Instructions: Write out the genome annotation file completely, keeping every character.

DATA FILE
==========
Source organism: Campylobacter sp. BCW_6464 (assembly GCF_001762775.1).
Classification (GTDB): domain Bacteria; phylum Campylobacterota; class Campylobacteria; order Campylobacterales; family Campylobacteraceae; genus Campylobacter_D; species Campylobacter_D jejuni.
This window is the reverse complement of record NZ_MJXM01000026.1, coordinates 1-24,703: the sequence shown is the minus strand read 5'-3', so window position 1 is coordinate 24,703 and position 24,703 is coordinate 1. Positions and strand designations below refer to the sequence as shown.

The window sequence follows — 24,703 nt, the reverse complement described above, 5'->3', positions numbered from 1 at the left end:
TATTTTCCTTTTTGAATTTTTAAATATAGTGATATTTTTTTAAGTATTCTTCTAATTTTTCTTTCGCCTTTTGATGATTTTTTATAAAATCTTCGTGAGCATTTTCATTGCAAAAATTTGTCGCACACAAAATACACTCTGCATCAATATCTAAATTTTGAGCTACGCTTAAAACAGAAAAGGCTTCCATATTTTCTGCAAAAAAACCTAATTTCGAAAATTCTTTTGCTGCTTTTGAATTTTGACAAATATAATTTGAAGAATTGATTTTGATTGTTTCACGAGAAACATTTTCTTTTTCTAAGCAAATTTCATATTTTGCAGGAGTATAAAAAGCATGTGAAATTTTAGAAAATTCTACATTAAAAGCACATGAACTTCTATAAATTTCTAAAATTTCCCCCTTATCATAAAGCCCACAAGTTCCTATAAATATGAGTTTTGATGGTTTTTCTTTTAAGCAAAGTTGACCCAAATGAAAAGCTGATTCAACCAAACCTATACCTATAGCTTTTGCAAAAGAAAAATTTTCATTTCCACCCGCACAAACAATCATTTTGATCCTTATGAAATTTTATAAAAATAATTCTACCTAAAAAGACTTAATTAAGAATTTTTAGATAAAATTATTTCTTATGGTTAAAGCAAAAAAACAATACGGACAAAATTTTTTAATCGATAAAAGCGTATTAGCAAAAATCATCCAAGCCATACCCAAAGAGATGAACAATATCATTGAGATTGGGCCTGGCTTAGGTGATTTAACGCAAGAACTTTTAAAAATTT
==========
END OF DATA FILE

Source organism: Campylobacter sp. BCW_6464 (assembly GCF_001762775.1).
Classification (GTDB): domain Bacteria; phylum Campylobacterota; class Campylobacteria; order Campylobacterales; family Campylobacteraceae; genus Campylobacter_D; species Campylobacter_D jejuni.
This window is the reverse complement of record NZ_MJXM01000026.1, coordinates 1-24,703: the sequence shown is the minus strand read 5'-3', so window position 1 is coordinate 24,703 and position 24,703 is coordinate 1. Positions and strand designations below refer to the sequence as shown.

The window sequence follows — 24,703 nt, the reverse complement described above, 5'->3', positions numbered from 1 at the left end:
TATTTTCCTTTTTGAATTTTTAAATATAGTGATATTTTTTTAAGTATTCTTCTAATTTTTCTTTCGCCTTTTGATGATTTTTTATAAAATCTTCGTGAGCATTTTCATTGCAAAAATTTGTCGCACACAAAATACACTCTGCATCAATATCTAAATTTTGAGCTACGCTTAAAACAGAAAAGGCTTCCATATTTTCTGCAAAAAAACCTAATTTCGAAAATTCTTTTGCTGCTTTTGAATTTTGACAAATATAATTTGAAGAATTGATTTTGATTGTTTCACGAGAAACATTTTCTTTTTCTAAGCAAATTTCATATTTTGCAGGAGTATAAAAAGCATGTGAAATTTTAGAAAATTCTACATTAAAAGCACATGAACTTCTATAAATTTCTAAAATTTCCCCCTTATCATAAAGCCCACAAGTTCCTATAAATATGAGTTTTGATGGTTTTTCTTTTAAGCAAAGTTGACCCAAATGAAAAGCTGATTCAACCAAACCTATACCTATAGCTTTTGCAAAAGAAAAATTTTCATTTCCACCCGCACAAACAATCATTTTGATCCTTATGAAATTTTATAAAAATAATTCTACCTAAAAAGACTTAATTAAGAATTTTTAGATAAAATTATTTCTTATGGTTAAAGCAAAAAAACAATACGGACAAAATTTTTTAATCGATAAAAGCGTATTAGCAAAAATCATCCAAGCCATACCCAAAGAGATGAACAATATCATTGAGATTGGGCCTGGCTTAGGTGATTTAACGCAAGAACTTTTAAAAATTT